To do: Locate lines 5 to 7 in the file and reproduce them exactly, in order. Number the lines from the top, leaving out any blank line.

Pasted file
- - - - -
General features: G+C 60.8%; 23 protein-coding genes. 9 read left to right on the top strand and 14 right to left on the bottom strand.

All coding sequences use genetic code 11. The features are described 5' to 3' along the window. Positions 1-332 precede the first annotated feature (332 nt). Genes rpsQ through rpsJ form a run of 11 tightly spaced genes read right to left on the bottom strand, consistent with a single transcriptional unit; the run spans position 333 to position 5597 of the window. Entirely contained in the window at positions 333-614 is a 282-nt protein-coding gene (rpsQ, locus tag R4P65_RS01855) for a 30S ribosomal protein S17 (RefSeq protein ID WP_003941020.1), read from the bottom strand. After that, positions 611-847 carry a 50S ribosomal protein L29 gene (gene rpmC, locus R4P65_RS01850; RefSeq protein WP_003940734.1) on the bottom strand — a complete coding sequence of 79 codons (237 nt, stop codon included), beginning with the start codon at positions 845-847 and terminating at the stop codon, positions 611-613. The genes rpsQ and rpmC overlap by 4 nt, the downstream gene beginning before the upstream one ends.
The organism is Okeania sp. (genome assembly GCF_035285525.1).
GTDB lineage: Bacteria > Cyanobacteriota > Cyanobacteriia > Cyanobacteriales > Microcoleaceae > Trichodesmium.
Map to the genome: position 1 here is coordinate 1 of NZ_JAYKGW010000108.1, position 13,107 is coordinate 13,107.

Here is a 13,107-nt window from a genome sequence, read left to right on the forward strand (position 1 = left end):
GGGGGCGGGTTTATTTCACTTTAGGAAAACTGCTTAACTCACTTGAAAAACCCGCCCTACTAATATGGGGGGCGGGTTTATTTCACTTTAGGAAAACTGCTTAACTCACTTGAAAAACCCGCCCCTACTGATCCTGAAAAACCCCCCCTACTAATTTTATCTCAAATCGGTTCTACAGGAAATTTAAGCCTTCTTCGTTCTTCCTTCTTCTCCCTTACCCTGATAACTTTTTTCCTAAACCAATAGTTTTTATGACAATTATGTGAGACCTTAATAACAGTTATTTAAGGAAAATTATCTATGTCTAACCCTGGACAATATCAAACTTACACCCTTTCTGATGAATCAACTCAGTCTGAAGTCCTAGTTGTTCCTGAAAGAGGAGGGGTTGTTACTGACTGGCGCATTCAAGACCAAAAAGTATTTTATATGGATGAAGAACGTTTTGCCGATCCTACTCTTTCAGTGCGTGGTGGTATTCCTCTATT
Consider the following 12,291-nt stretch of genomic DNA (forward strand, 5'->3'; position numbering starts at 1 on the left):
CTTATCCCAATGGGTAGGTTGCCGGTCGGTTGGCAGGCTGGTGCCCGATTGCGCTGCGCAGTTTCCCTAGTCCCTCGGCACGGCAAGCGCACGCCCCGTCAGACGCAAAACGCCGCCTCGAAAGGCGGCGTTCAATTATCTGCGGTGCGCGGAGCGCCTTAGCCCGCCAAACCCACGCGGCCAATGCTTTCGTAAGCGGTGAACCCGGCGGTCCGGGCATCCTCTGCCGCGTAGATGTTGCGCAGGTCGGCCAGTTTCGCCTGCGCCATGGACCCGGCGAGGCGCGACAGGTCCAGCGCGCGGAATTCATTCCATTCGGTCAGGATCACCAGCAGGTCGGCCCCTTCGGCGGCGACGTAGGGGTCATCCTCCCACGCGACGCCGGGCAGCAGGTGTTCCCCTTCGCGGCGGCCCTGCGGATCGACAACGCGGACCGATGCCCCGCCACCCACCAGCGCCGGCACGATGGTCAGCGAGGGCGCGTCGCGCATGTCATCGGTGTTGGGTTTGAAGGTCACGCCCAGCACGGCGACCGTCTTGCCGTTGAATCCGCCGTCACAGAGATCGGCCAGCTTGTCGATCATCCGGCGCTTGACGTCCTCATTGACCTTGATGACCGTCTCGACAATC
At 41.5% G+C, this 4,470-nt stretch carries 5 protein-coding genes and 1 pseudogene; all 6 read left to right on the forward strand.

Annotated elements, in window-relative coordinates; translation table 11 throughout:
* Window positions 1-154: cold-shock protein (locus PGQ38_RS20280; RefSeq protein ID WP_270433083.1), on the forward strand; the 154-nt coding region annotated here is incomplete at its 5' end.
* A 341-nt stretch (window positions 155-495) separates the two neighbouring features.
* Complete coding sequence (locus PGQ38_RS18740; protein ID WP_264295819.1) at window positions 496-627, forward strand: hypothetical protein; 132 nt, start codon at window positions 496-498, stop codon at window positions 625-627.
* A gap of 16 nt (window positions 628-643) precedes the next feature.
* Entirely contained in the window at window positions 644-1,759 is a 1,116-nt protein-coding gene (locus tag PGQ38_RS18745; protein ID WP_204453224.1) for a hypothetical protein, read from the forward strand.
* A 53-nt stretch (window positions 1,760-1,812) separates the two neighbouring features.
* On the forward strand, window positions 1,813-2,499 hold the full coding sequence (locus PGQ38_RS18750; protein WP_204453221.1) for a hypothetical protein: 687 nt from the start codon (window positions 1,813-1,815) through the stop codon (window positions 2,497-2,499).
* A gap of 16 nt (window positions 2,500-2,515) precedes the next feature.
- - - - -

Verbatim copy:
Map to the genome: position 1 here is coordinate 1 of NZ_JAYKGW010000108.1, position 13,107 is coordinate 13,107.

Here is a 13,107-nt window from a genome sequence, read left to right on the forward strand (position 1 = left end):
GGGGGCGGGTTTATTTCACTTTAGGAAAACTGCTTAACTCACTTGAAAAACCCGCCCTACTAATATGGGGGGCGGGTTTATTTCACTTTAGGAAAACTGCTTAACTCACTTGAAAAACCCGCCCCTACTGATCCTGAAAAACCCCCCCTACTAATTTTATCTCAAATCGGTTCTACAGGAAATTTAAGCCTTCTTCGTTCTTCCTTCTTCTCCCTTACCCTGATAACTTTTTTCCTAAACCAATAGTTTTTATGACAATTATGTGAGACCTTAATAACAGTTATTTAAGGAAAATTATCTATGTCTAACCCTGGACAATATCAAACTTACACCCTTTCTGATGAATCAACTCAGTCTGAAGTCCTAGTTGTTCCTGAAAGAGGAGGGGTTGTTACTGACTGGCGCATTCAAGACCAAAAAGTATTTTATATGGATGAAGAACGTTTTGCCGATCCTACTCTTTCAGTGCGTGGTGGTATTCCTCTATT